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A whole new world: Why the high fantasy genre needs a reboot

Few authors have defined an entire genre the way J.R.R. Tolkien defined high fantasy with the universe of Middle-earth. Tolkien, an avid linguist, developed the mythos, languages and cultures within Middle-earth based on Europe, with heavy emphasis on Scandinavian and Celtic influences. 

Tolkien’s timeless classics fertilized the soil from which grew an entire forest of high fantasy works over the successive decades. Yet, the majority of these works use the same worldbuilding blueprint as Tolkien, conjuring biomes and names that emulate the same Nordic and British Isles inspiration. 

Some of the tropes begin to feel repetitive and overused: most characters have some sort of an English accent, in addition to dwarves being Scottish and having a vaguely Viking-appearing race filling the “generic Nordic” role. Landscapes often mimic the rugged snowy forests of northern Scandinavia or the English countryside. 

Detailing every overused trope would be nearly impossible, but it’s easy to name specific works of media where this is glaringly obvious, the most notable being “The Elder Scrolls V: Skyrim,” the “Witcher” and the “Dragon Age” series of video games. In literature, Westeros from “Game of Thrones” is the most prominent example. 

Within such an echo chamber of a genre, it can be difficult for young aspiring authors to feel compelled to share their voice and stories if all the salient works follow the same cliches and source material. It can feel as if the genre is exclusive or uninspiring when many literary devices are easily predictable even before diving deep into the story. 

In modern high fantasy, some authors are bringing a much-needed infusion of innovation by constructing completely original worlds that don’t follow the stereotypical trope checklist as described above. Paul Krueger’s “Steel Crow Saga” builds on Asian geography and culture, similar to “Avatar: The Last Airbender,” to create a world of nations that are driven by enchantments and animal magic. The worldbuilding isn’t restricted by the typical pre-Medieval technologies and politics seen in most epic fantasy either; it blends magic with societies and warfare reminiscent of our modern world.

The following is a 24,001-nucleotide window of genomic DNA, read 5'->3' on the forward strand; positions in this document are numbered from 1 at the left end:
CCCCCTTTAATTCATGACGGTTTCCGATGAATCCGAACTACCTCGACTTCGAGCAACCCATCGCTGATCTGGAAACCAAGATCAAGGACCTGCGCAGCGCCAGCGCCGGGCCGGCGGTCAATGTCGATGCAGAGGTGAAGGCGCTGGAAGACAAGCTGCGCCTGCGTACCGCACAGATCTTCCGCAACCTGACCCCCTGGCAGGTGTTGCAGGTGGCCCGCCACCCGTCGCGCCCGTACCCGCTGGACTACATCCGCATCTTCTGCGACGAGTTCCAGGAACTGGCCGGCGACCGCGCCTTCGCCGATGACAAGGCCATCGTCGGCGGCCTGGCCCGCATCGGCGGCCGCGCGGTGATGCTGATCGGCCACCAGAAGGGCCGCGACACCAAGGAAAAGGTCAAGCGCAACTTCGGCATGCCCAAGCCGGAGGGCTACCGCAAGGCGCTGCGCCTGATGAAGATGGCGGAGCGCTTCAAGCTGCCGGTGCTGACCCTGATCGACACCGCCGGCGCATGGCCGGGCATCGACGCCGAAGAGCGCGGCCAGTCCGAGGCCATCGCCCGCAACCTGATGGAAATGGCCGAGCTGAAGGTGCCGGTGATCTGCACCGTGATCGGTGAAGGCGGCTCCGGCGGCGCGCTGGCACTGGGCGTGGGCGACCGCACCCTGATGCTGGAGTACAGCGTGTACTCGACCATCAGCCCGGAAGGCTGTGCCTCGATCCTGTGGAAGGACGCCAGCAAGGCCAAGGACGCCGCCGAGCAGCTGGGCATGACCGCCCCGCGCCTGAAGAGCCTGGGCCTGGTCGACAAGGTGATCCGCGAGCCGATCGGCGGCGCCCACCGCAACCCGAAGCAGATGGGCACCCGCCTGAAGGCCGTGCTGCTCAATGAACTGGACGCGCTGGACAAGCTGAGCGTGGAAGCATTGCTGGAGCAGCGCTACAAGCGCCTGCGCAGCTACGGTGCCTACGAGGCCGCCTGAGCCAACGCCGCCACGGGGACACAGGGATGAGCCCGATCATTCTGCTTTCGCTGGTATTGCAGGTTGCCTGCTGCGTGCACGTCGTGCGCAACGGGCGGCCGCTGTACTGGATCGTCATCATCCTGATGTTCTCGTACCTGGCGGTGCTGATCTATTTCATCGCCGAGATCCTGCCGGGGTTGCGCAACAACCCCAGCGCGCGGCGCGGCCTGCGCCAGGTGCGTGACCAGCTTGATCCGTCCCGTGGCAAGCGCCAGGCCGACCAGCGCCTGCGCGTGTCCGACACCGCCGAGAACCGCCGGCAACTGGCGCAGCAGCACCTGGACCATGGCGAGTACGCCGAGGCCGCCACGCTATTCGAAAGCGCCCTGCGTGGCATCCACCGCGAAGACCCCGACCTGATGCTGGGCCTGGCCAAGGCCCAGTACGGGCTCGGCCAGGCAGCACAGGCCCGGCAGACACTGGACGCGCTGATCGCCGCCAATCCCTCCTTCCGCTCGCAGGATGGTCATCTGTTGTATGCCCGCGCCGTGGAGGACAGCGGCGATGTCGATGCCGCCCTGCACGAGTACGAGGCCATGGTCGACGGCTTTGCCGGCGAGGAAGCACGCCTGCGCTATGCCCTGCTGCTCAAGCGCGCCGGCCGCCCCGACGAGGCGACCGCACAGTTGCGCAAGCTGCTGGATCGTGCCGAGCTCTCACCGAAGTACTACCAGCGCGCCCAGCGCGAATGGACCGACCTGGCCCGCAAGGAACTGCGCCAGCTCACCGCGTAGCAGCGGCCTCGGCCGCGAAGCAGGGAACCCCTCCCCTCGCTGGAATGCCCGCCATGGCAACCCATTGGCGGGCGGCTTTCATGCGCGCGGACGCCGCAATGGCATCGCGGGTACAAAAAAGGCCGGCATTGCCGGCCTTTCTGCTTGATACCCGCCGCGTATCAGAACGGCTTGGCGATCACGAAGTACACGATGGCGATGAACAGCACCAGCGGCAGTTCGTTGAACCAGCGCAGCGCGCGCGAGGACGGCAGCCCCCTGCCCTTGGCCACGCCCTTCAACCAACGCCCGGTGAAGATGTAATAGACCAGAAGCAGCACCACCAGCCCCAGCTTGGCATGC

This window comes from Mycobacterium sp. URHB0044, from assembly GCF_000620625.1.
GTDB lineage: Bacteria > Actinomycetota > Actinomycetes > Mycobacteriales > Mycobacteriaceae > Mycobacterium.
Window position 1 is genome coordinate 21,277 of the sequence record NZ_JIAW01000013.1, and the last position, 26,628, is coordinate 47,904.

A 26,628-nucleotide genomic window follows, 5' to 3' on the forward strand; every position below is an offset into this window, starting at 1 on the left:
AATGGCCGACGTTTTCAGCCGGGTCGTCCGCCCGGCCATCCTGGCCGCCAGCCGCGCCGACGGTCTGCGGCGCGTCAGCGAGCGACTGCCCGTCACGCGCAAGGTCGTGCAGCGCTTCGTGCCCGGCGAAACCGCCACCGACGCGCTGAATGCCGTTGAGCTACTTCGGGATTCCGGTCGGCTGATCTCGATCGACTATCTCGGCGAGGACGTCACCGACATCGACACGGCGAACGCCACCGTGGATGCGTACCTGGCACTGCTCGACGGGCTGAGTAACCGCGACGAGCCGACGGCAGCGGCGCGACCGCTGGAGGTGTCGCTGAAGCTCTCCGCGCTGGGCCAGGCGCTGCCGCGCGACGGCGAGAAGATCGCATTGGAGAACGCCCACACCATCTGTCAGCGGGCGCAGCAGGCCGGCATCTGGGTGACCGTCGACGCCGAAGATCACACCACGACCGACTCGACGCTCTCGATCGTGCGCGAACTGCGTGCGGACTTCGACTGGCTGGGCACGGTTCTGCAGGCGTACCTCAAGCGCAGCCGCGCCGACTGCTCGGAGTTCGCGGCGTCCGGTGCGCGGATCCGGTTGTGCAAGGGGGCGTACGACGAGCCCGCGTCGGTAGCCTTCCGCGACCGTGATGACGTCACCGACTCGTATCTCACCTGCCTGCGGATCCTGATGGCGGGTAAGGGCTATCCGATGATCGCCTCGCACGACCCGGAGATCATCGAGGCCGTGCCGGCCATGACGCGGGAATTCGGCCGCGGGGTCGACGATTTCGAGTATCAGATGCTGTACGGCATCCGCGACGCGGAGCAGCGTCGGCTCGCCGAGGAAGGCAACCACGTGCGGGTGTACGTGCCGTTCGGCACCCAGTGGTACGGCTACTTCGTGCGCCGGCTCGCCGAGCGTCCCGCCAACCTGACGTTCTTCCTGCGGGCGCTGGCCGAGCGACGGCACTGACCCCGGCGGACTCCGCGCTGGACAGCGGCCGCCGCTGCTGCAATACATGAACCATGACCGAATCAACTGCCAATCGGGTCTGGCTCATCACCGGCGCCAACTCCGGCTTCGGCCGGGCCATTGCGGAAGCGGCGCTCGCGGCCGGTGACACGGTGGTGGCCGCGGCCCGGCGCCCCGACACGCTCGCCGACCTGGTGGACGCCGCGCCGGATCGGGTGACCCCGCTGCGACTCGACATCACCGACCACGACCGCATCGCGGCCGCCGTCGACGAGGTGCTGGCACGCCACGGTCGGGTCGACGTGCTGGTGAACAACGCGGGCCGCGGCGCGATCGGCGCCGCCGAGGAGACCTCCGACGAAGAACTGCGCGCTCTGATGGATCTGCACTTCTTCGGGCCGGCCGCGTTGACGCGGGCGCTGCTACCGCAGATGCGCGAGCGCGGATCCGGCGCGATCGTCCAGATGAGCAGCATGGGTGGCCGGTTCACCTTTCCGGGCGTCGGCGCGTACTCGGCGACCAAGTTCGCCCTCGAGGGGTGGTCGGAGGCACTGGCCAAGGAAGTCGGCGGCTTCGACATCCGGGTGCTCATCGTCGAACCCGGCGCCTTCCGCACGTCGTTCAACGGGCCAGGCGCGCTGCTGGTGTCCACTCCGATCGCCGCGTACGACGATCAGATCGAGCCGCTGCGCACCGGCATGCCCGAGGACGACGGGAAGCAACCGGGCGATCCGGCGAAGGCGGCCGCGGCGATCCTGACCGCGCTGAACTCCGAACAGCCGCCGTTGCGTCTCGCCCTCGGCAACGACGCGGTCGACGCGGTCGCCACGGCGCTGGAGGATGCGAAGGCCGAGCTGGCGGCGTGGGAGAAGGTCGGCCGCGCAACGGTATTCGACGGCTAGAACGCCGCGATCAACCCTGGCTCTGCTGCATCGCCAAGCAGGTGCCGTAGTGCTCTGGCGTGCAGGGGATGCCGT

Seen even more rarely in fantasy stories are elements of African folklore and mythos, which is the heart of Jamaican author Marlon James’ novel “Black Leopard, Red Wolf.” A distinctly dark and grueling story, its plot is told in a very non-linear fashion with background lore as rich as Tolkien’s universe. Nothing in James’ worldbuilding is even remotely similar to plot devices found in most Western high fantasy. This can make the storytelling style and characters difficult to follow in a way that invites multiple re-reads to discover more tidbits hidden within the very intricate narrative. 

Infusing epic fantasy with stories such as Krueger’s and James’ brings new mythologies and cultural inspirations to the forefront of the genre, breathing much-needed excitement into stories consistently told with the same overused tropes. For up-and-coming young authors from all backgrounds, it will not only entice them to jump into these new works of modern fantasy, but it will also show them that their voices have a home in the genre. 

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